Professional Development

The Art of Delegation

Learning to Let Go and Avoid the Dreaded Label of Micro-Manager

One of the most valuable tools a manager has at their disposable is the ability to delegate. Unfortunately, very few managers receive training, guidance and direction on how to delegate. As a result, managers either don’t delegate or tend to earn the label of a micro-manager. When handled effectively, delegation benefits the manager, the employee and the organization.

Reasons Why Managers Don’t Delegate

There are a lot of reasons why managers don’t delegate. Reasons range from: not having time to plan how to delegate; it takes more time to explain what to do than if I just did it myself; to a fear that the staff may outperform them.

Many times a manager simply enjoys the work and it falls well within their comfort zone. However, a manager should ask themselves if the work they are holding onto really belongs with them or the team. While it may be difficult to give up enjoyable tasks, sometimes, it is the right thing to do for both the manager and their staff.

A starting point is for managers to ask:

• How and where should I be spending my time?
• Am I performing tasks that can, and should be, handled by my team?
• What is the skill level and desire of each team member to take on greater responsibility?

Delegation requires forethought and planning. It is a process that takes into consideration several factors including:

1) The task, activity or project
2) The skill, capability, style and desire of the employee
3) The timeline for completion

How to Delegate, maintain control, and avoid micromanaging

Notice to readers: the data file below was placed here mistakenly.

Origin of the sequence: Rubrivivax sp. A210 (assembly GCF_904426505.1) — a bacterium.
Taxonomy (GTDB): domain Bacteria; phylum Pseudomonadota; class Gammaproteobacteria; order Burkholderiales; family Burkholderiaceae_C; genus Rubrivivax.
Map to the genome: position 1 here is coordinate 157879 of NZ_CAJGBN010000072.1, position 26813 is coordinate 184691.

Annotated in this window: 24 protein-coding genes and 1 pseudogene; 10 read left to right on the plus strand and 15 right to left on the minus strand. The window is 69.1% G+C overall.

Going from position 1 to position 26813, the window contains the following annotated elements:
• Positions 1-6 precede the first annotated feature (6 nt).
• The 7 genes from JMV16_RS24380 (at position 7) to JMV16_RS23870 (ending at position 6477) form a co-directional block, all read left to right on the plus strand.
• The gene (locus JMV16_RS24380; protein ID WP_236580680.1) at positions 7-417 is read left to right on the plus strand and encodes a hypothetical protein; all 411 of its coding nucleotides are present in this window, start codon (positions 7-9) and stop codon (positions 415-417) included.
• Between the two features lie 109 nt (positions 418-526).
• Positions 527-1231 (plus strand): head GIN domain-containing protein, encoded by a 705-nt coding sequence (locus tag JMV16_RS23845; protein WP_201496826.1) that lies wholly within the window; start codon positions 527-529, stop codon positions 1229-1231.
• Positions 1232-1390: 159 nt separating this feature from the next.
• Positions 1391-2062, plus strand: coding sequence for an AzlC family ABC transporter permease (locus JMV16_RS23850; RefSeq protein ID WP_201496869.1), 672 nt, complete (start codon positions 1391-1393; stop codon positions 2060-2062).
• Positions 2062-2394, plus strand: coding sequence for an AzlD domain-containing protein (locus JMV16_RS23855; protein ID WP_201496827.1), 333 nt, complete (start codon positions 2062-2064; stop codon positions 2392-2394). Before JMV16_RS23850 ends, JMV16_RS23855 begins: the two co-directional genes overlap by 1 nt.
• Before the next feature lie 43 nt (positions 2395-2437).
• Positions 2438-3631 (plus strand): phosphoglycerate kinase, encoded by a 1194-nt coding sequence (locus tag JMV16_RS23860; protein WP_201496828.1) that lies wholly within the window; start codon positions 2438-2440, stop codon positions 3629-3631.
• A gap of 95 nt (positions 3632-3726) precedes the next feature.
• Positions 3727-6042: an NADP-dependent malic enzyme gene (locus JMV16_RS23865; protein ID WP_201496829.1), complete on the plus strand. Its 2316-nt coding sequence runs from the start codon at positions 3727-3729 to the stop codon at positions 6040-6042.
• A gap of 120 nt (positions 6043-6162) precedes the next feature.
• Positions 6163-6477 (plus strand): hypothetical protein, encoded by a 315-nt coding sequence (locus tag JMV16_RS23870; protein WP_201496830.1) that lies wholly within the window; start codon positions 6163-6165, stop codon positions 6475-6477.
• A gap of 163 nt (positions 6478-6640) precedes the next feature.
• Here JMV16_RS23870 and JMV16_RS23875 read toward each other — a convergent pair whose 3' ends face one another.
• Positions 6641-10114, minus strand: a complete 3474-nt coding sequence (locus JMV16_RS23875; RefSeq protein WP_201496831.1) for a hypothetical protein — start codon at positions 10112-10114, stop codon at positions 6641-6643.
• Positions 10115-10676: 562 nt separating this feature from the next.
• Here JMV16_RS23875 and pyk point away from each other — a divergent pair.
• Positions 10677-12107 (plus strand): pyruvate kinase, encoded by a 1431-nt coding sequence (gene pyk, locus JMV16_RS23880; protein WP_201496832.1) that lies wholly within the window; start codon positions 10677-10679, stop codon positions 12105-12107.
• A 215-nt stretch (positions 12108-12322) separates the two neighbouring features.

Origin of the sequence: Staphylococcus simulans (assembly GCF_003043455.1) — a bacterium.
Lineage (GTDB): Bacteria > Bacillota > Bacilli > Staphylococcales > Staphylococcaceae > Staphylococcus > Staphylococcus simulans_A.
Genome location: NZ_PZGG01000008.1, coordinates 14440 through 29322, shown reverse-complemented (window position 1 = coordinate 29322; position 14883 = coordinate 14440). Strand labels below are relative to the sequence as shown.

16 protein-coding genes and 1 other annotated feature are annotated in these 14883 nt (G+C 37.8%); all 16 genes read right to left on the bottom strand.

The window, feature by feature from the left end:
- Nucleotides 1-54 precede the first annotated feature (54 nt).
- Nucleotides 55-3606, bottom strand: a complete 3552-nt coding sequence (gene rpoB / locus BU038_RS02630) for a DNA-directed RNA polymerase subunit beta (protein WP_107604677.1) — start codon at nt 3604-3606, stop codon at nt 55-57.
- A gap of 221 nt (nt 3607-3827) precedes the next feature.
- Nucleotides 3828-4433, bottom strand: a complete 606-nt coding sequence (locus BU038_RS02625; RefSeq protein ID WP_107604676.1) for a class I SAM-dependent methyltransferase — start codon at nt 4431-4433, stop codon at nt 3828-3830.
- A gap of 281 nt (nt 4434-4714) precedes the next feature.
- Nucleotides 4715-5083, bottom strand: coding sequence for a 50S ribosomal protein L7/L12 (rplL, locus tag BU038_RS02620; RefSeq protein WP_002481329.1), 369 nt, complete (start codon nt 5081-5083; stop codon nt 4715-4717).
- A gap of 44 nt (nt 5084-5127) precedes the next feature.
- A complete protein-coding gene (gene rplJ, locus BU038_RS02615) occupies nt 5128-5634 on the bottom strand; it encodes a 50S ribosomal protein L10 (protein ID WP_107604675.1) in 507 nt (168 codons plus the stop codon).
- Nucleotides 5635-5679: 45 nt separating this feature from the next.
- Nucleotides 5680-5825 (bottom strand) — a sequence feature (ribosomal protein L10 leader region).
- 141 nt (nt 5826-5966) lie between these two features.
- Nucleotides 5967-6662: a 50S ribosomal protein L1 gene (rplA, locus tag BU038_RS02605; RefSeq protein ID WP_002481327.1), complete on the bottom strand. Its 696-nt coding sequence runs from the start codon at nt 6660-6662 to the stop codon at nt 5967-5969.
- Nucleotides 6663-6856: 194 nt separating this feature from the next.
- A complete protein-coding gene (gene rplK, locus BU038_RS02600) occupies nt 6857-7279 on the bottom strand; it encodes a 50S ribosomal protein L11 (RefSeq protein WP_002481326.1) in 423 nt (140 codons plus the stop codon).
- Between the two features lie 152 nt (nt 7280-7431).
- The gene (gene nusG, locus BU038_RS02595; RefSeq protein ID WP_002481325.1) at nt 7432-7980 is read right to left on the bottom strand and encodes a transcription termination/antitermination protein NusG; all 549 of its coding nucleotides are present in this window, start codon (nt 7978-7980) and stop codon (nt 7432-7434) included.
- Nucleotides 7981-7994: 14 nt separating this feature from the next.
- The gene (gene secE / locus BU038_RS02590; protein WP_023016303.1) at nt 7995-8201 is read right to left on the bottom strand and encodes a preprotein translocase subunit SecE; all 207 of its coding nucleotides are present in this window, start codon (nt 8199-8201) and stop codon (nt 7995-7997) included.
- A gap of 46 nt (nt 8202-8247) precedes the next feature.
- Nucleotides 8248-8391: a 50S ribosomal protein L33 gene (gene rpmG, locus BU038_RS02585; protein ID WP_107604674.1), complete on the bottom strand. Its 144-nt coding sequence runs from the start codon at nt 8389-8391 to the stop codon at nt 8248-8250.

Delegation is not simply assigning a task; it includes delegating authority and decision making to the employee. When the employee takes ownership of the task they also assume responsibility and accountability for ensuring the task is completed. For delegation to be successful this must be clearly understood by both parties.

Delegation is a skill that requires patience, analysis, understanding, practice and reflection. Start by evaluating your staff and determining which team members are highly capable, ready for greater responsibility, can function independently, and those who can’t or won’t step up even with coaching and guidance. This information is the foundation for creating a delegation strategy and development plan for each team member. Delegation is just one of the core management skills included in the Essential Management Skills course, listed below with the spring/summer Professional Development schedule:

Date Location Course
May 3-4 Conestoga Think on Your Feet®
May 10-11 Calgary Think on Your Feet®
May 12 Calgary Building Better Relationships
May 17-19 Toronto Essential Management Skills
June 7-9 Edmonton Essential Management Skills

Click here to find out more about the courses and find the full 2016 schedule.

Interested in a professional development skills in-house course that’s tailored for your own organization? Contact Karen Bergin at for more information.